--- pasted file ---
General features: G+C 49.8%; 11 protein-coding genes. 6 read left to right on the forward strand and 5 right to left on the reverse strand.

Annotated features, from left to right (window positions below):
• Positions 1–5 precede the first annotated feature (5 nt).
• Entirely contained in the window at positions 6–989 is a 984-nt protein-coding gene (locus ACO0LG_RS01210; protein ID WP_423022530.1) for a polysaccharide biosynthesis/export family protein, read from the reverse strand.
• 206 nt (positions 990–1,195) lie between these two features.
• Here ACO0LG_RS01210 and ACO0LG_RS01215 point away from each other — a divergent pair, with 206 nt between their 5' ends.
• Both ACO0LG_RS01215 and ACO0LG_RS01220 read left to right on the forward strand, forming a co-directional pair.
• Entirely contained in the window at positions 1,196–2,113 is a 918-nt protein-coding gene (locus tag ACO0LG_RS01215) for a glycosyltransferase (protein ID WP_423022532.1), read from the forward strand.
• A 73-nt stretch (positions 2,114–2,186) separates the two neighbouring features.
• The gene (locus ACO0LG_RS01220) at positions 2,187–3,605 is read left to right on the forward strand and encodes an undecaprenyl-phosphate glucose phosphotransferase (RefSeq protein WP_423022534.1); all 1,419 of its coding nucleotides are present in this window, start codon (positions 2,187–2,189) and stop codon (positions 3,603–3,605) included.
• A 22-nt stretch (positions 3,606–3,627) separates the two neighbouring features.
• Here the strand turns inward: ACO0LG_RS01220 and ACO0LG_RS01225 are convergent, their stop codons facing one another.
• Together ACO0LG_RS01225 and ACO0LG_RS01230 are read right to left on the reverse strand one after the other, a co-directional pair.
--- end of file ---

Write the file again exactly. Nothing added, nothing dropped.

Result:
General features: G+C 49.8%; 11 protein-coding genes. 6 read left to right on the forward strand and 5 right to left on the reverse strand.

Annotated features, from left to right (window positions below):
• Positions 1–5 precede the first annotated feature (5 nt).
• Entirely contained in the window at positions 6–989 is a 984-nt protein-coding gene (locus ACO0LG_RS01210; protein ID WP_423022530.1) for a polysaccharide biosynthesis/export family protein, read from the reverse strand.
• 206 nt (positions 990–1,195) lie between these two features.
• Here ACO0LG_RS01210 and ACO0LG_RS01215 point away from each other — a divergent pair, with 206 nt between their 5' ends.
• Both ACO0LG_RS01215 and ACO0LG_RS01220 read left to right on the forward strand, forming a co-directional pair.
• Entirely contained in the window at positions 1,196–2,113 is a 918-nt protein-coding gene (locus tag ACO0LG_RS01215) for a glycosyltransferase (protein ID WP_423022532.1), read from the forward strand.
• A 73-nt stretch (positions 2,114–2,186) separates the two neighbouring features.
• The gene (locus ACO0LG_RS01220) at positions 2,187–3,605 is read left to right on the forward strand and encodes an undecaprenyl-phosphate glucose phosphotransferase (RefSeq protein WP_423022534.1); all 1,419 of its coding nucleotides are present in this window, start codon (positions 2,187–2,189) and stop codon (positions 3,603–3,605) included.
• A 22-nt stretch (positions 3,606–3,627) separates the two neighbouring features.
• Here the strand turns inward: ACO0LG_RS01220 and ACO0LG_RS01225 are convergent, their stop codons facing one another.
• Together ACO0LG_RS01225 and ACO0LG_RS01230 are read right to left on the reverse strand one after the other, a co-directional pair.